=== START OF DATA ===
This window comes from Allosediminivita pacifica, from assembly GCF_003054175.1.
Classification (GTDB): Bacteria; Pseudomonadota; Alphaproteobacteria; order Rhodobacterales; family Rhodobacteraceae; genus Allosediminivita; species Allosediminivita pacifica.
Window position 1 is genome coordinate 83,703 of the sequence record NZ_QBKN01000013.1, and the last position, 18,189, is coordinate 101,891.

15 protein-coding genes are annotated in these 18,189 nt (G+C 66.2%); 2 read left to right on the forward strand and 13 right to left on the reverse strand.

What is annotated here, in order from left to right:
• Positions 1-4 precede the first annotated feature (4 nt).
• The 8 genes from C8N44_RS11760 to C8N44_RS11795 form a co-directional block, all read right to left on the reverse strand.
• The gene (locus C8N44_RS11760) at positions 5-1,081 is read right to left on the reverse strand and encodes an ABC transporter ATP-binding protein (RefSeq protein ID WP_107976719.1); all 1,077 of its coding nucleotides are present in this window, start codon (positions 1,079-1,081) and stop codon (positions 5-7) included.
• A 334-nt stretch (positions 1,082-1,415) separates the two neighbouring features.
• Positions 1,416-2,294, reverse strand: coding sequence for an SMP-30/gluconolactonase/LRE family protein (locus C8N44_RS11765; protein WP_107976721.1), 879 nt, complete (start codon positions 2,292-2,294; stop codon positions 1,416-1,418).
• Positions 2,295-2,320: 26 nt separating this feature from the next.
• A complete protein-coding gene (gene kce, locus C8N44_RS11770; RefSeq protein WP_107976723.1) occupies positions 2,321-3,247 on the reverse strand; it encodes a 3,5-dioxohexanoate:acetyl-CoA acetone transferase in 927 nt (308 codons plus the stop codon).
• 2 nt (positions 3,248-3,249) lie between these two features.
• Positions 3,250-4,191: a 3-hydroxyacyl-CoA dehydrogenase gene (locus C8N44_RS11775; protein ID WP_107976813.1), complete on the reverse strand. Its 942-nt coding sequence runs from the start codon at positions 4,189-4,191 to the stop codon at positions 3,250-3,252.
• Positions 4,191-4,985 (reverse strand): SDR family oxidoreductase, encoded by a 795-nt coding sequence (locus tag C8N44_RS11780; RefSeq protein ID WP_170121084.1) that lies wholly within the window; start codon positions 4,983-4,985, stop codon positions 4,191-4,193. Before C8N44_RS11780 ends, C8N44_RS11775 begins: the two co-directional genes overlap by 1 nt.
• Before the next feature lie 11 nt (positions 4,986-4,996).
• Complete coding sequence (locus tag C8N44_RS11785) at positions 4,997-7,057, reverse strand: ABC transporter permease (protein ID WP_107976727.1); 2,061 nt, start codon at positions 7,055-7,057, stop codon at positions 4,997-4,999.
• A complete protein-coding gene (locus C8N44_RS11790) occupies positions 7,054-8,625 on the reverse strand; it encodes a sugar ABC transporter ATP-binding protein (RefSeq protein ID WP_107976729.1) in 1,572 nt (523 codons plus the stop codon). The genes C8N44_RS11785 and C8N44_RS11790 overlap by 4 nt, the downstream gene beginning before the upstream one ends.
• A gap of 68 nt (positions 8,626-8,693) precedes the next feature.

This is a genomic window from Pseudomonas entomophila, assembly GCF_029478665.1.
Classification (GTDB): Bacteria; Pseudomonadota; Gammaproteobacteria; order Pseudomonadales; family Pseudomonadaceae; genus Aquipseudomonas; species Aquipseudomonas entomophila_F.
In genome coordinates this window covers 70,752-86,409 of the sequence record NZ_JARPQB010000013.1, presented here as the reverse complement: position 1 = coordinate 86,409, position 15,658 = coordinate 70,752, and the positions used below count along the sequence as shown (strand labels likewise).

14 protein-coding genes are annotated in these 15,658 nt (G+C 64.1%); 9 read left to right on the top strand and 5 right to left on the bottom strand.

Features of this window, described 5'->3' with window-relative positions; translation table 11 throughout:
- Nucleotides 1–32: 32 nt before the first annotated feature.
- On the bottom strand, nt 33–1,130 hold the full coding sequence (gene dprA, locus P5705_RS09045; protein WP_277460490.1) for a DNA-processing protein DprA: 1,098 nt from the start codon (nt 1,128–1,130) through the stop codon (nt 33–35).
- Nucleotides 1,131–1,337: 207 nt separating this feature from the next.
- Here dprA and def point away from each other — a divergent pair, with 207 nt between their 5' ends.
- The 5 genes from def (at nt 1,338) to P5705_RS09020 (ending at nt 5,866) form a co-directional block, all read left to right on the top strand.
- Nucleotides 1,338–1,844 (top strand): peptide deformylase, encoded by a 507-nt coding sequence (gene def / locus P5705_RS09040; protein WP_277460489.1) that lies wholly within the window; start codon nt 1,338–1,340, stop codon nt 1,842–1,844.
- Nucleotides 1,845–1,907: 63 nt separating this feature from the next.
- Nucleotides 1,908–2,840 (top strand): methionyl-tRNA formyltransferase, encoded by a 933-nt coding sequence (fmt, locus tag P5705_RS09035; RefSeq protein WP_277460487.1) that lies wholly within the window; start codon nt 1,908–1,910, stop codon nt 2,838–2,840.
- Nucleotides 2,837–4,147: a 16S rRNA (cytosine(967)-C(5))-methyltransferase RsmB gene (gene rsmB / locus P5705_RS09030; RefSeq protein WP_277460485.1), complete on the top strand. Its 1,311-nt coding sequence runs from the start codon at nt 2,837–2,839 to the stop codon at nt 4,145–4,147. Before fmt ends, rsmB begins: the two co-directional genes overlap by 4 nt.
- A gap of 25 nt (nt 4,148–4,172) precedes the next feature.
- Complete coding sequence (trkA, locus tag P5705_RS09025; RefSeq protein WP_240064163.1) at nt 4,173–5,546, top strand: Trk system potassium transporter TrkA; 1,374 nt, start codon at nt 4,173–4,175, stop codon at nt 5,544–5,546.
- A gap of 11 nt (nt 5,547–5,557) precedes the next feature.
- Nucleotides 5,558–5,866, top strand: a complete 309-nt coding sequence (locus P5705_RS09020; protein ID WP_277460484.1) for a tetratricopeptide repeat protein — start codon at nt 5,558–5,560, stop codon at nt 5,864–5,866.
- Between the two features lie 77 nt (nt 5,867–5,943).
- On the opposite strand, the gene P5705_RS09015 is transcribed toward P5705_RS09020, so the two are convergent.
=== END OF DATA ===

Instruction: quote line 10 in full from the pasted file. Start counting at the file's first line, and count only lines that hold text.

• Positions 1,416-2,294, reverse strand: coding sequence for an SMP-30/gluconolactonase/LRE family protein (locus C8N44_RS11765; protein WP_107976721.1), 879 nt, complete (start codon positions 2,292-2,294; stop codon positions 1,416-1,418).